Given that I grew up in a small town in western Iowa and then went on to do something as unfathomable as a Ph.D. in French, it may come as little surprise that people ask me with obvious sincerity and interest to tell them my story. Alternatively, what would not have surprised many of them (had it been true) would be if I had a degree in say, large animal husbandry, or maybe a degree in journalism specializing in agricultural reporting in order to return to the family newspaper, or perhaps a degree in civil engineering at Iowa State to work for the Iowa Department of Transportation or the Army Corps of Engineers. Any of that would be a plausible itinerary for someone with my background.  

Or, another way I could settle their indefinite cognitive dissonance might be to fabricate a story about being from a suburban or urban part of the country and that I come from a long line of middle or upper middle class “success stories” and/or have generational connections to those who hold important political or corporate positions. Perhaps my parents or close relatives were somehow involved with the arts, education, or entertainment industries or were even patrons of the arts themselves. That might be a better fit for the image one makes of someone doing a Ph.D. in French.

Let’s reconsider Martina’s story about being taken for granted by her colleagues in the Toronto fast food restaurant where she was employed. One important aspect of identity theory is the way socio-economic stratification impacts those who learn languages (if at all, and which languages they choose to learn would be another avenue of exploration).  More importantly, how educators, either consciously or inadvertently, might steer the bearers of certain historically determined identity traits away from “elaborated code” learning is an underlying question in Norton and Toohey’s work.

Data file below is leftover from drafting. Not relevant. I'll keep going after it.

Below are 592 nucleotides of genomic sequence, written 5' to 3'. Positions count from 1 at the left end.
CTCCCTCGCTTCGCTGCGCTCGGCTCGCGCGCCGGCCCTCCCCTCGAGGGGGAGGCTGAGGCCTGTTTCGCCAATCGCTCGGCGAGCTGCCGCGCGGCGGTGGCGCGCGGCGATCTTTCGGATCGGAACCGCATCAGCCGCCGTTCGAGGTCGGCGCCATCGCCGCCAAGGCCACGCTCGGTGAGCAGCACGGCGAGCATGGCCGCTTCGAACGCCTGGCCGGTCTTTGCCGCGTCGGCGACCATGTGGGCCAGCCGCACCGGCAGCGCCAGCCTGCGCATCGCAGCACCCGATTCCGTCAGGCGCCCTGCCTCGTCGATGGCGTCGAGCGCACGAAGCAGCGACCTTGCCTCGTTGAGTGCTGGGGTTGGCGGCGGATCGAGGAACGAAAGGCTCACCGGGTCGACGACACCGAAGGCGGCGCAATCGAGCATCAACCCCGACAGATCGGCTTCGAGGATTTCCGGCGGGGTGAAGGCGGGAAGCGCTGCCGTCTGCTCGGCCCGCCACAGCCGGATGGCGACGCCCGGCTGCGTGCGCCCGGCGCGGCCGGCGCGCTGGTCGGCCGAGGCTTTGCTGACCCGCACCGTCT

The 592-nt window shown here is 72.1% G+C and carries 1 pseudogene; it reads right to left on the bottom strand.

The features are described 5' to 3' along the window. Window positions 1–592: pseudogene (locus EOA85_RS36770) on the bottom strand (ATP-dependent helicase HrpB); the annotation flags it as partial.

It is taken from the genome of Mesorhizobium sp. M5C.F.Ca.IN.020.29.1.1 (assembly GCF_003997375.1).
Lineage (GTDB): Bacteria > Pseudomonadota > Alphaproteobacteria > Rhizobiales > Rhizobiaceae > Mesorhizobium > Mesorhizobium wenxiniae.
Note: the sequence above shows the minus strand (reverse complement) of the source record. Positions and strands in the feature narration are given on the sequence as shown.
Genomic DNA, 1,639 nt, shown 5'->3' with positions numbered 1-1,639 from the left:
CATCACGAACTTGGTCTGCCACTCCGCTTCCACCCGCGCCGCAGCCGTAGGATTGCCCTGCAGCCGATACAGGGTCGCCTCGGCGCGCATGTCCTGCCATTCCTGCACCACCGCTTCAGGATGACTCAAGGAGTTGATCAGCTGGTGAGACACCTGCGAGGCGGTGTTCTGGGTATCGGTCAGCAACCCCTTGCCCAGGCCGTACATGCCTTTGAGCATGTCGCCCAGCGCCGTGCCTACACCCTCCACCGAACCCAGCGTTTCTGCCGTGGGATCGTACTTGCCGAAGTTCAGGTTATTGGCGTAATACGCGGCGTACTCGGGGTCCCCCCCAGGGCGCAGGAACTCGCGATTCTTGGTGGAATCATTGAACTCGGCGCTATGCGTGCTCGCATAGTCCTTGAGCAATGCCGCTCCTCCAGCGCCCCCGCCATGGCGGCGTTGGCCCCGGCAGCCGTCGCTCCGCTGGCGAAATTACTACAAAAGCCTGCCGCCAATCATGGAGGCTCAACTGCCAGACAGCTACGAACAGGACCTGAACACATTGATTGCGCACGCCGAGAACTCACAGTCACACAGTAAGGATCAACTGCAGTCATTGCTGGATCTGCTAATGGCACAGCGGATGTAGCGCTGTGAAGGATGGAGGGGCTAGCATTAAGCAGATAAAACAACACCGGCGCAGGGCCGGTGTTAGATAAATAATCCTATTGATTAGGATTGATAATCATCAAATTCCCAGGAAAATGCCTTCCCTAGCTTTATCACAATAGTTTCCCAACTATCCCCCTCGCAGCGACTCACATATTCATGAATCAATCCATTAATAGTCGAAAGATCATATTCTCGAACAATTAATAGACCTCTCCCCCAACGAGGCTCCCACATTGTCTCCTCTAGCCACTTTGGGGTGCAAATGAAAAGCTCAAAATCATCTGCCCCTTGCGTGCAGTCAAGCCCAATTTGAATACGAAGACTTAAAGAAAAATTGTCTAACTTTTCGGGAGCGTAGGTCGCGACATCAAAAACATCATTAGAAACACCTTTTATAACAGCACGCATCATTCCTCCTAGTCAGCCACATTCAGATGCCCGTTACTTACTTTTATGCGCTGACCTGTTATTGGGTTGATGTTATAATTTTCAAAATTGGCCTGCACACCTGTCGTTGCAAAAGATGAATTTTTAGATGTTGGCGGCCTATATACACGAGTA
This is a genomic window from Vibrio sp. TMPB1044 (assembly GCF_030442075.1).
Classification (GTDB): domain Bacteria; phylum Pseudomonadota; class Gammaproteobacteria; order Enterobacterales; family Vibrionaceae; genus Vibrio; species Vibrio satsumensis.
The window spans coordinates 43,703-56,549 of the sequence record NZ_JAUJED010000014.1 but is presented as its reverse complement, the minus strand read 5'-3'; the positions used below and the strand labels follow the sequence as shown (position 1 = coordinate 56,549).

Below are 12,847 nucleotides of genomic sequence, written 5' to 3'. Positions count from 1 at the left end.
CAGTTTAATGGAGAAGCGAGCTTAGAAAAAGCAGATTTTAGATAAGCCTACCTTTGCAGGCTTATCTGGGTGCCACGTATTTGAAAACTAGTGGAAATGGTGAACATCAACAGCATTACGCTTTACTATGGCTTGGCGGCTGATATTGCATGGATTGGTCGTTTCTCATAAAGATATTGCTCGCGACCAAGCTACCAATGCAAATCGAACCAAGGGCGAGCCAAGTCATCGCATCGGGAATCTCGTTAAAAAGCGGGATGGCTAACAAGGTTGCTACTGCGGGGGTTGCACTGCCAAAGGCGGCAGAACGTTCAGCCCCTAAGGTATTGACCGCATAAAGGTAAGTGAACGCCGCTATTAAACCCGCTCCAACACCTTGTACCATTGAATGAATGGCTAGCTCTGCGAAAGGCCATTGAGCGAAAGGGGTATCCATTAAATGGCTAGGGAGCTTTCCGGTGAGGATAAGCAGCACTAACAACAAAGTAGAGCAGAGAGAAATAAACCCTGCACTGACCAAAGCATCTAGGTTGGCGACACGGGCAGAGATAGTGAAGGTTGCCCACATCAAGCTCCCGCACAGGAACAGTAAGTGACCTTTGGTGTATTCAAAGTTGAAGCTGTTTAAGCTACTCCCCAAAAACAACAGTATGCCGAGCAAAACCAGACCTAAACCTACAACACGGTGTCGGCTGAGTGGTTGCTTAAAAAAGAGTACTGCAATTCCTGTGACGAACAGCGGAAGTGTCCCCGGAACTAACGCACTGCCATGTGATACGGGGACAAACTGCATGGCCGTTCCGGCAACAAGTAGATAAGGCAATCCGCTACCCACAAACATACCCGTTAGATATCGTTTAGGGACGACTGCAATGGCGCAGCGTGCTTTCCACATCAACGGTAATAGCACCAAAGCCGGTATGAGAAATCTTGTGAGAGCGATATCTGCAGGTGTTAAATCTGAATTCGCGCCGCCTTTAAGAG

(For more on elaborated code, check out Basil Bernstein’s work at https://en.wikipedia.org/wiki/Basil_Bernstein.)

Let’s break this down into something akin to an ad hoc hypothesis (because at this point we are at the blog level of hypothesis formation).  How might socio-economic stratification work in the U.S. in terms of learning French? And to be clear, for the sake of reducing this argument as simply as possible, this schema neglects the two other key sociological variables of race and gender.

Socio-economic levelExpectations about educational result
Working class childrenreturnslittle to no French learning (novice to perhaps low intermediate level)
Middle class childrenreturnsLow intermediate to advanced level of French learning
Upper middle class childrenreturnsIntermediate mid level to advanced or higher level French proficiency
Aristocracyreturnsfill in the blank (anecdotally, my colleague at an East Coast university of high repute once had a student of French who happened to be a European princess, and I once had a student who was the granddaughter of a well-known billionaire)
Table one: Ad hoc hypothesis on socio-economic determinants in language learning

Obviously this particular hypothesis could be characterized as being obvious to the point of crudeness, and should only be seen as a provocative starting point in our discussion, even if an eventual sociological survey might reveal some truth to this sweeping landscape.

Now, the title of this blog post is “Fake it until you make it.” That was the watchword in the 1980s and 1990s when I was in grad school. At the time, what that meant was that learners, having naturally less proficiency in a language than a native speaker, needed to learn to use certain native-sounding conversational gambits so they could appear to be more fluent than they were in reality. This allowed them to maintain their interlocutor’s interest. This afforded them the chance to have more input in the language. This put them into the desirable felicitous learning cycle of success breeding success. Voilà, the rich get richer.

In Martina’s case, there was no need to fake it. She already had the identity as a mother, so a pivot into that identity was no doubt fairly unproblematic for her. But what of younger learners whose panoply of identities, real or imagined, is fairly limited? How do educators instill in them this ability to fake it until they make it?

Might there be other ways of looking at this question? More about that in the next post!